# Regression trees with multiple input and output levels

I am looking for different modelling approaches which are able to build regression trees (i.e. with continuous input and output variables) with multiple input and output levels.

The most common approach (e.g. with CART) is to recursively do binary splits. I am looking for methods that could split the target variable into multiple branches (according to some sensible metric) within every step.

Any hints, i.e. papers, links etc. are very welcome.

(The reason for me asking this question is that I want to find a good method to extend my OneR package for solving regression problems.)

Edit
To clarify: I am looking for a method which could split the respective input variable into $n$ intervals where each interval leads to an interval in the target variable. I guess you would need some constraints (e.g. the max number of intervals) to get useful results.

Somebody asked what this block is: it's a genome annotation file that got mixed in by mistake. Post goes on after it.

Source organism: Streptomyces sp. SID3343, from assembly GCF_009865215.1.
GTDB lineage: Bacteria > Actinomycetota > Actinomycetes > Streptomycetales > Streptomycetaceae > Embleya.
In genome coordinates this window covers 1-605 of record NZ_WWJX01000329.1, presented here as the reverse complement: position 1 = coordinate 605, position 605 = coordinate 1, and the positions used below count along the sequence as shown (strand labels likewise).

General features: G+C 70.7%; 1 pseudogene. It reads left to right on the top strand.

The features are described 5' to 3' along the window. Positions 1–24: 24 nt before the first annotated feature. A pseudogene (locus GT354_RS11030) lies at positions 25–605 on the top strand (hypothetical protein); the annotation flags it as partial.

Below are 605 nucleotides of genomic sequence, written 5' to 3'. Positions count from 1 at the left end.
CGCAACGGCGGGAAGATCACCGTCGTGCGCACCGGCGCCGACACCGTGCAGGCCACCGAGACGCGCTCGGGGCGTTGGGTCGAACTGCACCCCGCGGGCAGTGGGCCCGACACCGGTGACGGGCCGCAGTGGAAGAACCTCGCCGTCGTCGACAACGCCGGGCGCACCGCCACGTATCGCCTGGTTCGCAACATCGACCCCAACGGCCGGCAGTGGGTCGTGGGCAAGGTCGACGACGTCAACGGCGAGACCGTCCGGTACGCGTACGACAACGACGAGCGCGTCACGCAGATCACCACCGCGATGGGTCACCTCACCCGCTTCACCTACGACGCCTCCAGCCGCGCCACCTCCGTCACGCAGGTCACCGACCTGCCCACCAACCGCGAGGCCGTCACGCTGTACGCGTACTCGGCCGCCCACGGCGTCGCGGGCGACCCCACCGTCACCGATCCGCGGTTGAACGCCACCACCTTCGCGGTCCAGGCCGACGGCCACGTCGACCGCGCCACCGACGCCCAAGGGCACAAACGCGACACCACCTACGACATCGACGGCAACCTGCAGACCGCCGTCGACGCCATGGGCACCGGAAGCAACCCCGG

Edit 2
To clarify further just an illustrative example for one input and the target variable:

If x = (-5.01,-3.45] then y = (-1.06,1.06]
If x = (-3.45,-1.85] then y = (1.06,3.88]
If x = (-1.85,-0.25] then y = (-1.06,1.06]
If x = (-0.25,1.38]  then y = (-3.88,-1.06]
If x = (1.38,3.01]   then y = (-1.06,1.06]


An algorithm for just one input variable would be sufficient for my purposes (so I only need a one-step regression tree).

• Not sure I understand the question. It sounded like you were asking about $n$-ary splits rather than binary splits, but then you mentioned splitting the target variable. Is that right--do you mean somehow splitting the target (i.e. output) rather than (or jointly with) the input? Why do this rather than the usual approach of taking the mean target vector in each leaf node (which handles multiple outputs)? – user20160 Apr 20 '18 at 11:47
• @user20160: I edited the question - does this answer your question? – vonjd Apr 20 '18 at 12:45
• An example could help to properly understand (and answer) the question. At the moment, the comments by @vonjd still make sense. – Michael M Apr 20 '18 at 13:51
• @MichaelM: I gave an illustrative example - is this clearer now? – vonjd Apr 20 '18 at 17:11